Scent Walk: Buy inexpensive sponges (all the same colour) and cut them into small squares. Soak equal numbers of squares in different scents (eg. 6 vanilla, 6 mint, 6 soy sauce, etc). Each patrol will have a specific scent. Have the older girls lay trails for each patrol - use trail signs with a scented square at each sign. This way, when the patrols follow their trail, they can smell the sponge to make sure that they are going the right way!

Un-Nature Walk: Plant 15-20 man-made items along the trail (they could all be items relating to a theme). Have the girls work in pairs, leaving a few minutes between groups. The girls are not to disturb the items, just write down what they see.

Unusual Object Walk: Give each girl a bag to place an unusual object in during the walk. At the end, compare objects - anything that is the same as what someone else has is disqualified. The most unusual objects win!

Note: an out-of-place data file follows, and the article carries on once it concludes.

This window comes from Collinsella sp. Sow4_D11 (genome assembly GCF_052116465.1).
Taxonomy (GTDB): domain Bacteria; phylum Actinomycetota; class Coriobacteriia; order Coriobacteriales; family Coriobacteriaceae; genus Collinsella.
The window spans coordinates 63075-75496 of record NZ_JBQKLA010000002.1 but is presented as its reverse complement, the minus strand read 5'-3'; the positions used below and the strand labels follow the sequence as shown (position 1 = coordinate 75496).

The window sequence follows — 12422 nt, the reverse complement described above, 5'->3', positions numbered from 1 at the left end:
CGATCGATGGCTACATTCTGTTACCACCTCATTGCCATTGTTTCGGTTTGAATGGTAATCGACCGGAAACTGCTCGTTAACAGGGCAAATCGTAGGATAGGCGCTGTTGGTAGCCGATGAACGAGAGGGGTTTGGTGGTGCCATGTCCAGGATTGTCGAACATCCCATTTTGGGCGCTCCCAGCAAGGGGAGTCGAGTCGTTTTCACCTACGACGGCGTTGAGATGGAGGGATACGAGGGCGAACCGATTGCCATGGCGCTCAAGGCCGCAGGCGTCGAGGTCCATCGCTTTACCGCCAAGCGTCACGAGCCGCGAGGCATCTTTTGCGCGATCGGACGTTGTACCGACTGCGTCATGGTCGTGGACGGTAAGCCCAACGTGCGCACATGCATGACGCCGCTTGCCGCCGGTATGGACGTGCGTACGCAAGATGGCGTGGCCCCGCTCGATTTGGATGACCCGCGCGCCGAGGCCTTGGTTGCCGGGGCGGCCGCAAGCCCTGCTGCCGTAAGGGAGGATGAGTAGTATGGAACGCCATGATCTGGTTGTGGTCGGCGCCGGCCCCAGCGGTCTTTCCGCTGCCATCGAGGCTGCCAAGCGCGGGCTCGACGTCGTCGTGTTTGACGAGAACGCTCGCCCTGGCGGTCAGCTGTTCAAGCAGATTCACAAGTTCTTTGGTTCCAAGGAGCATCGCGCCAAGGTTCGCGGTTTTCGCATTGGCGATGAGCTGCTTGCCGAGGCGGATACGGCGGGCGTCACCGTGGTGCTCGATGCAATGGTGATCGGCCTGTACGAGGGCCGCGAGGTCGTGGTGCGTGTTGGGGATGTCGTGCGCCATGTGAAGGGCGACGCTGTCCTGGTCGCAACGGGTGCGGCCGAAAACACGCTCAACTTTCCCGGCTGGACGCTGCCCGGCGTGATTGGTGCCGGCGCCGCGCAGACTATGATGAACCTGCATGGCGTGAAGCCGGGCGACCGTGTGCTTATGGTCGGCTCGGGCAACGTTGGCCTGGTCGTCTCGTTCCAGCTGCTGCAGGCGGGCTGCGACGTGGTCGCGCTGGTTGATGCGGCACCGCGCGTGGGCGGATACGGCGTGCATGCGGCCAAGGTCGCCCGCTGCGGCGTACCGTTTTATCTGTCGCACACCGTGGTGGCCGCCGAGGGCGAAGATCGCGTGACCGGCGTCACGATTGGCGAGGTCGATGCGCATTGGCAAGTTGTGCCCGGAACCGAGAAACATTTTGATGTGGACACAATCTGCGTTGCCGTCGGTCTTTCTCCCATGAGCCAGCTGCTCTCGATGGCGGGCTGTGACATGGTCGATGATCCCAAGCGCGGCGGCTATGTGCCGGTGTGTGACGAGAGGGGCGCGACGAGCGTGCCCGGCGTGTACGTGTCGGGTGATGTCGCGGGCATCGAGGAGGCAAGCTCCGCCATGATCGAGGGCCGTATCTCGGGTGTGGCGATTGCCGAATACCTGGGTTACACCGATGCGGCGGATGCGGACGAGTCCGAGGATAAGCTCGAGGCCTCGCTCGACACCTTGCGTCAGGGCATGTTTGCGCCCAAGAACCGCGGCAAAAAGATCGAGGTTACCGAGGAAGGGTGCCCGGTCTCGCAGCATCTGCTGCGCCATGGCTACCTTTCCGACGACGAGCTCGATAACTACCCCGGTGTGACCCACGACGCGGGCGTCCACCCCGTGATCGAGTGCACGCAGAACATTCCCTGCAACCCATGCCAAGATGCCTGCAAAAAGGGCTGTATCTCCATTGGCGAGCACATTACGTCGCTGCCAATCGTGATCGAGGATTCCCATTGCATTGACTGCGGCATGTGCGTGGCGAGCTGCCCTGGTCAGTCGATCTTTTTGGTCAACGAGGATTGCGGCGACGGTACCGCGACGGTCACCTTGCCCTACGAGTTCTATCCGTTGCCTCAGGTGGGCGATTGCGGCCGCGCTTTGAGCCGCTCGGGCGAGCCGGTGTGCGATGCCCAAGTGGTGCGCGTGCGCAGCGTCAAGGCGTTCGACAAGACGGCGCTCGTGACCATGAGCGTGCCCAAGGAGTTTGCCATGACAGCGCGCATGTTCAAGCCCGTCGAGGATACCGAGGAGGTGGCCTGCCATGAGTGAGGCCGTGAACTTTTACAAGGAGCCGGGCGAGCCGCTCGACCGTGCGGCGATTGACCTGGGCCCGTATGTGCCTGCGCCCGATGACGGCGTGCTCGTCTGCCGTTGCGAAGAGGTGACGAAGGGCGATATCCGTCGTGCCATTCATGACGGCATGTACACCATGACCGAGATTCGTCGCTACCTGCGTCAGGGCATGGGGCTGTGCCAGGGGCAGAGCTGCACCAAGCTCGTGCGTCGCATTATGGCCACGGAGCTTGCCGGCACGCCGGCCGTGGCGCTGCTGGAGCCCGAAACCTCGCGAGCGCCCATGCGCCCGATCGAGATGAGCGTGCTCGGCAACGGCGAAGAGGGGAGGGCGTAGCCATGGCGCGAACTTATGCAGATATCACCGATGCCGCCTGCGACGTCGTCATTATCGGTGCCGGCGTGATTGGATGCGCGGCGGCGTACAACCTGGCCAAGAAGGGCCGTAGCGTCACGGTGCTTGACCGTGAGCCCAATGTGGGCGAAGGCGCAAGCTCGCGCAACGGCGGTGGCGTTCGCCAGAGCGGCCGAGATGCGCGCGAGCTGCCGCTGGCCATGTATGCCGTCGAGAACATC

Other Nature Activities

Big Foot: You will need some paper towels. Find a big mud hole where everyone can leave their footprints. Have each girl make their footprints in the mud, then come back in a couple days to see them or take a plaster cast of them.

Circle Exploration: Divide the group into smaller groups of 3-4. Each group gets a circle of string or yard about 12-14" in diameter, a pencil and a clipboard with paper. The group should lay their circle down on the ground, and one group member documents everything they find within their circle. If they can identify the different plants or insects, etc., great, but it's also O.K. to just describe them. Then the group should take their circle to a different type of ground, i.e. if they were in grass, move to dirt, or from under trees to out in a meadow, etc. They will see that different things live in different places. Another way to do this activity is to have them document the occupants of the circle at different times of day.